The story goes that the men from the company routinely trespassed on Charles’ land and he didn’t like it. The disagreement escalated into the company men tearing down Charles’ coconut trees, stealing his cattle, breaking his fences, and setting fires on his property. There weren’t many authorities in the area to appeal to, and the ones who were there were linked with the company. Charles was on his own in the battle.

And a battle it was. 

Eventually the feud turned into gunfire, and on March 15, 1894, Charles was shot clear through the torso during a volley with several men from the company. He didn’t die immediately from his wounds, but the men returned the next day to finish the job. After that, Charles was never seen alive again.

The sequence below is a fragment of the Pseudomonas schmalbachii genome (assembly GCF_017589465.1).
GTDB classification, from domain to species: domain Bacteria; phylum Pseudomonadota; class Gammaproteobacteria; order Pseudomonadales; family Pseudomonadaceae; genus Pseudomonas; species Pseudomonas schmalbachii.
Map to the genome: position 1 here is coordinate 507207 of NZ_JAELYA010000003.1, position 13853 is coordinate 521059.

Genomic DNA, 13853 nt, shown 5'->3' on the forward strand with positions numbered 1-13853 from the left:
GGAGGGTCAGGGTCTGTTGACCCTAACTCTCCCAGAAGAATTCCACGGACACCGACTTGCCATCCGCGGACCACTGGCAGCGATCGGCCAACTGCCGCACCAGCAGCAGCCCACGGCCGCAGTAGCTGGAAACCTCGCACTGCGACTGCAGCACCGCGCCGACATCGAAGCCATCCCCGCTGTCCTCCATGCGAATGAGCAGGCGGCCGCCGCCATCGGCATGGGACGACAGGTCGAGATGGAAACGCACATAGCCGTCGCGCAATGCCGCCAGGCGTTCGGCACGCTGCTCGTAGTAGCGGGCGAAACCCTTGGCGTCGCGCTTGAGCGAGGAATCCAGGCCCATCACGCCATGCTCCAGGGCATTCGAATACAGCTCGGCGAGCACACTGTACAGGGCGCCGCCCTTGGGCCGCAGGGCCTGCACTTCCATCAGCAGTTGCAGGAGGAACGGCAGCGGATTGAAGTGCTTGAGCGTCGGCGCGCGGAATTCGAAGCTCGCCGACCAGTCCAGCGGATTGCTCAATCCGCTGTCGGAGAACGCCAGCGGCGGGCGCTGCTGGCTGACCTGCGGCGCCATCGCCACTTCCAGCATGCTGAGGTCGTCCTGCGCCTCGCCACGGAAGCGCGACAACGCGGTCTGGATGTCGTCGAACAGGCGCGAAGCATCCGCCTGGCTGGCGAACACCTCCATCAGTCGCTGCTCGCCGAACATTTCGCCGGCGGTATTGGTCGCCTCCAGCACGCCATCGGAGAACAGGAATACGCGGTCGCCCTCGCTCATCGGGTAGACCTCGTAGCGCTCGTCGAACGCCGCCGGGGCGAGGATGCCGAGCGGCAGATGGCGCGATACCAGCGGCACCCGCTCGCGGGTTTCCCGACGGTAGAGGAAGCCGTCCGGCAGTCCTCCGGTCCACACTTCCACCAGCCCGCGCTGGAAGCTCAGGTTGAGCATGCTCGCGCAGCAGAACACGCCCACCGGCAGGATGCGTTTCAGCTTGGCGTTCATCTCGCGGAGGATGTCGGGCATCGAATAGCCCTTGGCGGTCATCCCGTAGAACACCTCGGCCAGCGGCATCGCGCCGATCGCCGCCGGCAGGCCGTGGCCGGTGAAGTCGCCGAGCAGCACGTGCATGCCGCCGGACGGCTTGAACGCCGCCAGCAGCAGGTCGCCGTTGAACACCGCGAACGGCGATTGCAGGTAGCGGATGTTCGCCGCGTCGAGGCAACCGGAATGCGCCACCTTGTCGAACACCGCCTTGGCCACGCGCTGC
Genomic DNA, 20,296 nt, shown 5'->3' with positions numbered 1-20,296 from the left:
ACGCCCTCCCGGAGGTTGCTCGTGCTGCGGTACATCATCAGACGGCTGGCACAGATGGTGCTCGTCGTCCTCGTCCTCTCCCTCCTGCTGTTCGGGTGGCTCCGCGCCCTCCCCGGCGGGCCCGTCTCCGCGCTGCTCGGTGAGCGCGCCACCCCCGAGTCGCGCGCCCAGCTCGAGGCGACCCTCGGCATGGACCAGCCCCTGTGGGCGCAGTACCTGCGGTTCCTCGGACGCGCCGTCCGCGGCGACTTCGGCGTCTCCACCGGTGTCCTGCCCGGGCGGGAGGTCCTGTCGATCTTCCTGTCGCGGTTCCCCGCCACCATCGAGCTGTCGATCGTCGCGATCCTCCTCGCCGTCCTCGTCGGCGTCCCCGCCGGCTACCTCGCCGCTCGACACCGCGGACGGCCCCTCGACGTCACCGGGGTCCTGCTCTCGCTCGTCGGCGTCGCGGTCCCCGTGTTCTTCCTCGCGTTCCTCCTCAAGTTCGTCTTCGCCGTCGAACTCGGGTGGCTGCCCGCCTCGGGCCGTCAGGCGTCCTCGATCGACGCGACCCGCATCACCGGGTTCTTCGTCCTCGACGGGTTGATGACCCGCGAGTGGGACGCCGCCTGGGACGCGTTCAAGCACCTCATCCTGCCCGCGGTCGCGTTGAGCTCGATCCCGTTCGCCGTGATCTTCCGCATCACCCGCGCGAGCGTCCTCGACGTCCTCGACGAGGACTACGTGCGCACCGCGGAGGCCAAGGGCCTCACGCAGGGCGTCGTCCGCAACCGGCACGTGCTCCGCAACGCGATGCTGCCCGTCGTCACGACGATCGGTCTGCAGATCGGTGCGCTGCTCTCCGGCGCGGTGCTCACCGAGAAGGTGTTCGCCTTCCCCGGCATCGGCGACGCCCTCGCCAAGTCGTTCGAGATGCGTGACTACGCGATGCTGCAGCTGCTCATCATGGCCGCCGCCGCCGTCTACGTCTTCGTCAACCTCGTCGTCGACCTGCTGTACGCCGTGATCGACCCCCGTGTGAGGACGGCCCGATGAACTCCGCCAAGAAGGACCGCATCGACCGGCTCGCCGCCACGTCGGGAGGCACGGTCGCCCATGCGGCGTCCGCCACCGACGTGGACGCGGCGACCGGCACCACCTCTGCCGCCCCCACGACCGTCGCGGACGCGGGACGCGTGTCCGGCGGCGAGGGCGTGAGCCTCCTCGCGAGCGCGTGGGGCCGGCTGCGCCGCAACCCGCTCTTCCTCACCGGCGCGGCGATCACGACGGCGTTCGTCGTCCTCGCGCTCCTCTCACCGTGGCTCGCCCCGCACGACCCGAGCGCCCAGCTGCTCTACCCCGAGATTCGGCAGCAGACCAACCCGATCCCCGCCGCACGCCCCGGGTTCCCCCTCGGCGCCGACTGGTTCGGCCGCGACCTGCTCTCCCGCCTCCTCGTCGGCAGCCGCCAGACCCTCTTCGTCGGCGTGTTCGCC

The villains took Emma and 8-year Ella across the lagoon and held them captive for a few days before ordering them to get to Nicaragua on their own. Some reports say that the leader of the company gang gave Emma money to make safe passage home, along with some clothes from her house before they burned the place down.


Once in the USA, Emma immediately alerted the State Department. The State Department took action and urged Honduras to investigate immediately.

The Hondurans did investigate, but at their own pace of “immediately,” and not much came of their efforts. The United States, in response, sent not one but two letters to Honduras to express that President Cleveland himself was not pleased, and the U.S. dispatched Commander Davis on the Navy cruiser U.S.S. Montgomery to Honduras with orders to conduct a thorough investigation of the case.

The U.S.S. Montgomery was dispatched to Honduras as part of the Renton murder investigation.
Image in public domain.
By the time Commander Davis arrived at Brewer's Lagoon, some of the accused murderers had disappeared, and one key witness had been found drowned nearby. Still, Commander Davis was able to conclude that murder and abduction did occur as Emma said it did, and the U.S. once again urged Honduras to take action.